Germany grew at its weakest rate since the global financial crisis last year, official figures today showed.
Berlin’s Federal Statistics Office said the eurozone’s largest economy expanded by just 0.4 per cent in 2013, which was below the 0.5 per cent that analysts had been expecting.
The head of the statistics office, Roderich Egeler, said strong domestic demand in Germany had been offset by the recession in some of its European neighbours and also relatively weak growth in the rest of the world which dampened exports.
Net trade, which had sustained Germany’s growth for the previous three years, knocked 0.3 per cent off GDP last year.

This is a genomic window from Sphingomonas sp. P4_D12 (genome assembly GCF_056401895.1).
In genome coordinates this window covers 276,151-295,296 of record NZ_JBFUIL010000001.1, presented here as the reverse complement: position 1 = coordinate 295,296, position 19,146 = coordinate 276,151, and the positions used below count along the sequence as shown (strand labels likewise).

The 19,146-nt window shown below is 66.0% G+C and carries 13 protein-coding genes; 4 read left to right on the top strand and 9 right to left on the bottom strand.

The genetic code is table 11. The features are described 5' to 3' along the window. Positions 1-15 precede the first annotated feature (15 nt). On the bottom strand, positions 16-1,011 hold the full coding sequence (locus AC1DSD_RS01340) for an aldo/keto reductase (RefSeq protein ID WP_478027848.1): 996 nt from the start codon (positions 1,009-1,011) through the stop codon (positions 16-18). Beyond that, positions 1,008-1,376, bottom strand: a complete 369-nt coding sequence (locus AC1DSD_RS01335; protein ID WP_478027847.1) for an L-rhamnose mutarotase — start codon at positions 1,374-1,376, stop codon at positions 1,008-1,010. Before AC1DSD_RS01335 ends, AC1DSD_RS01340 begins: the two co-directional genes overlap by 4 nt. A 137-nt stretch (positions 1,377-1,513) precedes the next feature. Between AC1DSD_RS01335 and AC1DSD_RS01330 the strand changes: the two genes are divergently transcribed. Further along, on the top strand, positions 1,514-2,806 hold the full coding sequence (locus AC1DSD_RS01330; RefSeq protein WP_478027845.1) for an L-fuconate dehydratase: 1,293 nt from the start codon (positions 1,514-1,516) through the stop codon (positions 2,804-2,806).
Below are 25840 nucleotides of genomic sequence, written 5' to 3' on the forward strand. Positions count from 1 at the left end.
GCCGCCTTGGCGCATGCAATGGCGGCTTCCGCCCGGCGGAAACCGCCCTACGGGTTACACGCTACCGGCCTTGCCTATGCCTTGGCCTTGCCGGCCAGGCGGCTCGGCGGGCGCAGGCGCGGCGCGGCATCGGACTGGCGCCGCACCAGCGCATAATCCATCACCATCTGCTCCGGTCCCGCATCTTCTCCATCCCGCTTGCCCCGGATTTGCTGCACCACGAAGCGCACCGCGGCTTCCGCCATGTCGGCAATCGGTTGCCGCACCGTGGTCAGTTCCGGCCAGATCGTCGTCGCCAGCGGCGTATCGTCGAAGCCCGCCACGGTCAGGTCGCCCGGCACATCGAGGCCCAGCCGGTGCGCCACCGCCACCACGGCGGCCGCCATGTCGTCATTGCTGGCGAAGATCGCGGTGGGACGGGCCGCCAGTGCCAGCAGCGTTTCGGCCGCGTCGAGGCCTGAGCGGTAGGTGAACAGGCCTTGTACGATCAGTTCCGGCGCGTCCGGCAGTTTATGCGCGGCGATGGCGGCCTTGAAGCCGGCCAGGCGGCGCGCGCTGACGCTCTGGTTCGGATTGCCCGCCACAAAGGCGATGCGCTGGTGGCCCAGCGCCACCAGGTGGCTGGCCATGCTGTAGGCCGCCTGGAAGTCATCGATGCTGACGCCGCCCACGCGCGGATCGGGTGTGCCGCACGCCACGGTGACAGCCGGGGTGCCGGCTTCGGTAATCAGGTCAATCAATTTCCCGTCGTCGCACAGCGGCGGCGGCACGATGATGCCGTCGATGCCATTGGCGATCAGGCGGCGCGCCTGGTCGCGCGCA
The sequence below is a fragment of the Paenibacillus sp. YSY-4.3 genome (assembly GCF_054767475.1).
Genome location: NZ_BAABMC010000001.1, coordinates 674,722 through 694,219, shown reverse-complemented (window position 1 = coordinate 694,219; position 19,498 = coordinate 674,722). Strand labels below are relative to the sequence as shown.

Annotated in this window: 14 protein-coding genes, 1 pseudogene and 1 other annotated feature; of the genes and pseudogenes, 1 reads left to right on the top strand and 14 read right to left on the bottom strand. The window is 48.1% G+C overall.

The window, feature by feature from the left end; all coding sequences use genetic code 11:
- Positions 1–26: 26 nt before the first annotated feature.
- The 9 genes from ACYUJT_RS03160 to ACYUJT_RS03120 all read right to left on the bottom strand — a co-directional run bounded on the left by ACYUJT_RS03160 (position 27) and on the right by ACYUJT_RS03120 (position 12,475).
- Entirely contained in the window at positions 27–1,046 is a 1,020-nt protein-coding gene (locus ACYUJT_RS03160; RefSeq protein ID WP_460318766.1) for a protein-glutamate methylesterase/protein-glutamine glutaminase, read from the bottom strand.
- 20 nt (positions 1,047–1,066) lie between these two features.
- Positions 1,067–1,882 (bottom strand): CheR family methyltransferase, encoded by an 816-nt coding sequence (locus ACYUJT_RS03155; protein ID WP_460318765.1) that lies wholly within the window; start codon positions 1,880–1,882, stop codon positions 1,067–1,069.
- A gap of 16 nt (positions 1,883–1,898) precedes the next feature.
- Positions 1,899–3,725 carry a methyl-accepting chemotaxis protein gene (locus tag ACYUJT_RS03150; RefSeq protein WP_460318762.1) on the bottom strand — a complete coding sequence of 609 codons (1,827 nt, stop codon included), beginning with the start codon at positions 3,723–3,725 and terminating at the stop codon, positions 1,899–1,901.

A contraction in investment also lowered year on year GDP growth by 0.1 per cent. Household consumption grew by 0.9 per cent in the year, contributing 0.5per cent to GDP growth.
But German growth is expected to pick up this year, with the European Commission forecasting a 1.7 per cent GDP expansion, rising to 1.9 per cent in 2015. Economists expect trade to support the economy as growth returns to Germany’s key trading partners.
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